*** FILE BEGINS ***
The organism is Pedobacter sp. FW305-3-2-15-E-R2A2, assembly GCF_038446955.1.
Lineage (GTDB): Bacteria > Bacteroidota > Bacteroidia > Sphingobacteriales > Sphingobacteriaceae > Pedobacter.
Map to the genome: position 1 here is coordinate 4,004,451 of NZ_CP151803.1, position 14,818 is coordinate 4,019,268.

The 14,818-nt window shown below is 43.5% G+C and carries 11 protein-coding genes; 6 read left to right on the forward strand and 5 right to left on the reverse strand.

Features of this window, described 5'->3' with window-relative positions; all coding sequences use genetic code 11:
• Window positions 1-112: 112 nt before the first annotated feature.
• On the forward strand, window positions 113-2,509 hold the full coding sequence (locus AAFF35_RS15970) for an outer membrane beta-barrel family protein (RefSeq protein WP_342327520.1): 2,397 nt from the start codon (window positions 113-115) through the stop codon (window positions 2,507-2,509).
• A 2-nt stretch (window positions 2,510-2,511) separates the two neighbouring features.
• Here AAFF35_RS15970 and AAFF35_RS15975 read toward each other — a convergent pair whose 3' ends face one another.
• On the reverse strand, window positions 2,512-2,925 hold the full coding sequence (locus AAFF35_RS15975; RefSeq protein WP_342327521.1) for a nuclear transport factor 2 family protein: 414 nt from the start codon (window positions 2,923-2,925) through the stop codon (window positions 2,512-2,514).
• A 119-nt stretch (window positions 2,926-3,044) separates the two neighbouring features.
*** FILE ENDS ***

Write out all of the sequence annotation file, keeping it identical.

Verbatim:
The organism is Pedobacter sp. FW305-3-2-15-E-R2A2, assembly GCF_038446955.1.
Lineage (GTDB): Bacteria > Bacteroidota > Bacteroidia > Sphingobacteriales > Sphingobacteriaceae > Pedobacter.
Map to the genome: position 1 here is coordinate 4,004,451 of NZ_CP151803.1, position 14,818 is coordinate 4,019,268.

The 14,818-nt window shown below is 43.5% G+C and carries 11 protein-coding genes; 6 read left to right on the forward strand and 5 right to left on the reverse strand.

Features of this window, described 5'->3' with window-relative positions; all coding sequences use genetic code 11:
• Window positions 1-112: 112 nt before the first annotated feature.
• On the forward strand, window positions 113-2,509 hold the full coding sequence (locus AAFF35_RS15970) for an outer membrane beta-barrel family protein (RefSeq protein WP_342327520.1): 2,397 nt from the start codon (window positions 113-115) through the stop codon (window positions 2,507-2,509).
• A 2-nt stretch (window positions 2,510-2,511) separates the two neighbouring features.
• Here AAFF35_RS15970 and AAFF35_RS15975 read toward each other — a convergent pair whose 3' ends face one another.
• On the reverse strand, window positions 2,512-2,925 hold the full coding sequence (locus AAFF35_RS15975; RefSeq protein WP_342327521.1) for a nuclear transport factor 2 family protein: 414 nt from the start codon (window positions 2,923-2,925) through the stop codon (window positions 2,512-2,514).
• A 119-nt stretch (window positions 2,926-3,044) separates the two neighbouring features.